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Stories from the KUNR newsroom and regional partners related to the 2022 elections

KUNR Today: Nevadans react to leaked SCOTUS draft opinion on Roe v. Wade

A picket sign takes up most of the image and reads, “My body my choice.”
Lucia Starbuck
KUNR Public Radio

Read or listen to the news headlines for Wednesday, May 4, 2022.

Demonstrators gather in Reno in response to Supreme Court leak
ByLucia Starbuck

About 100 people gathered in front of the federal courthouse in Reno Tuesday in support of safe access to reproductive care, including abortions.

The community-led protest took place within 24 hours of the leaked Supreme Court opinion draft to strike down Roe v. Wade.

Reno resident Rachel Steinborn said she shouldn’t have to protest this issue in 2022.

“I am trying to protect women’s rights,” Steinborn said. “This is more than being about abortion. This is about our rights getting taken away from us — and my granddaughters, my daughter — and I’m here to try to make them stay in place.”

Demonstrators echoed feelings of sadness, exhaustion and anger. The crowd was made up of all genders and ages, and many advocates pointed out that this issue affects any person, regardless of gender identity, who can get pregnant.

Lucia Starbuck is a corps member forReport for America, an initiative of theGroundTruth Project.

Elected officials, primary candidates react to leaked SCOTUS draft opinion on Roe v. Wade
By Michelle Billman

Elected officials and primary candidates in Nevada are reacting to a leaked Supreme Court draft opinion. The document was published by Politico and shows that a majority of justices have voted to overturn Roe v. Wade.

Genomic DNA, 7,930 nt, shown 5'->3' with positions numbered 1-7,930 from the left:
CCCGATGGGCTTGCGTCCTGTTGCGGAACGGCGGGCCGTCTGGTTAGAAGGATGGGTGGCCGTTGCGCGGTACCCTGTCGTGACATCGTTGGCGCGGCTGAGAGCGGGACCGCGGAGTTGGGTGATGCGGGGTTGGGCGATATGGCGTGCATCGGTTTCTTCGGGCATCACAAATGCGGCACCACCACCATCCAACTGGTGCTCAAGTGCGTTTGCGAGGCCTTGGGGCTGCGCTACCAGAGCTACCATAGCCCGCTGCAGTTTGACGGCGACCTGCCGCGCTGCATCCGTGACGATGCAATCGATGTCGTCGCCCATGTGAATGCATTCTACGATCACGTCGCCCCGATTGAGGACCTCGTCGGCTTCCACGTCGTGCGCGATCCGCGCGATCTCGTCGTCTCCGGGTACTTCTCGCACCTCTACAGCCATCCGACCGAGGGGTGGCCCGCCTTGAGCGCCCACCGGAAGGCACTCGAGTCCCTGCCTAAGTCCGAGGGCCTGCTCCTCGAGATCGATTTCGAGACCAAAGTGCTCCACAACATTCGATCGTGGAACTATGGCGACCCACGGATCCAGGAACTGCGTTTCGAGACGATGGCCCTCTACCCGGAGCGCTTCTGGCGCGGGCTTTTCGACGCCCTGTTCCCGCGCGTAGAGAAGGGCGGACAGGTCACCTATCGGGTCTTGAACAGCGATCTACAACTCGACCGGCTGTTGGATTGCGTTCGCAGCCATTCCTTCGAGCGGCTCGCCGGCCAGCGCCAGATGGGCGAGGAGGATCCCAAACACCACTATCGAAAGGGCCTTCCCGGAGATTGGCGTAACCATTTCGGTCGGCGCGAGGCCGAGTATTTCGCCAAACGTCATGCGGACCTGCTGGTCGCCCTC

Democratic Gov. Steve Sisolak said on Twitter that he’s committed to protecting reproductive rights, which has included signing legislation to affirm the right to an abortion. He said as long as he’s governor, he will continue to do work on this front.

U.S. Senators Jacky Rosen and Catherine Cortez Masto released similar statements, saying they will continue fighting for reproductive freedoms.

Adam Laxalt, who is one of several candidates running in the GOP primary for U.S. Senate, called the leaked information a “historic victory for the sanctity of life,” while Dean Heller, a former U.S. Senator, now running in the Republican primary for governor, said he applauds the draft opinion and is “committed to supporting pro-life judges.”

California leaders vow to protect abortion in constitution
By The Associated Press

California’s governor and top legislative leaders want to add abortion protections to the state’s constitution. Their comments came just hours after Politico published a draft opinion from the U.S. Supreme Court.

The opinion indicated a majority of justices support overturning the decision that stops states from banning abortions. If that happens, abortion rights groups say at least 26 states are likely to restrict or ban the procedure.

Gov. Gavin Newsom has pledged to make California a sanctuary for people from other states seeking abortions. Adding abortion protections to the state’s Constitution would make it much harder for future lawmakers to repeal them.

Tribal advocates cite human rights in fight for U.N. Declaration for Indigenous Peoples
By Robyn Vincent, Mountain West News Bureau

Tribal advocates are discussing the need to advance the United Nations Declaration for the Rights of Indigenous Peoples, and advocates say it’s a human rights imperative.

The declaration recognizes Native peoples’ survival and self-determination, their land and culture, and political participation. Countries such as Canada, Mexico and New Zealand are taking steps to implement it.

Tribal leaders and advocates here say it’s time for the U.S. to do the same. For example, they want the government to have closer consultation with tribes on key issues.

Attorney Walter Echo-Hawk is a member of the Pawnee Nation. He said the Obama administration endorsed the declaration in 2010, but there’s been little movement since.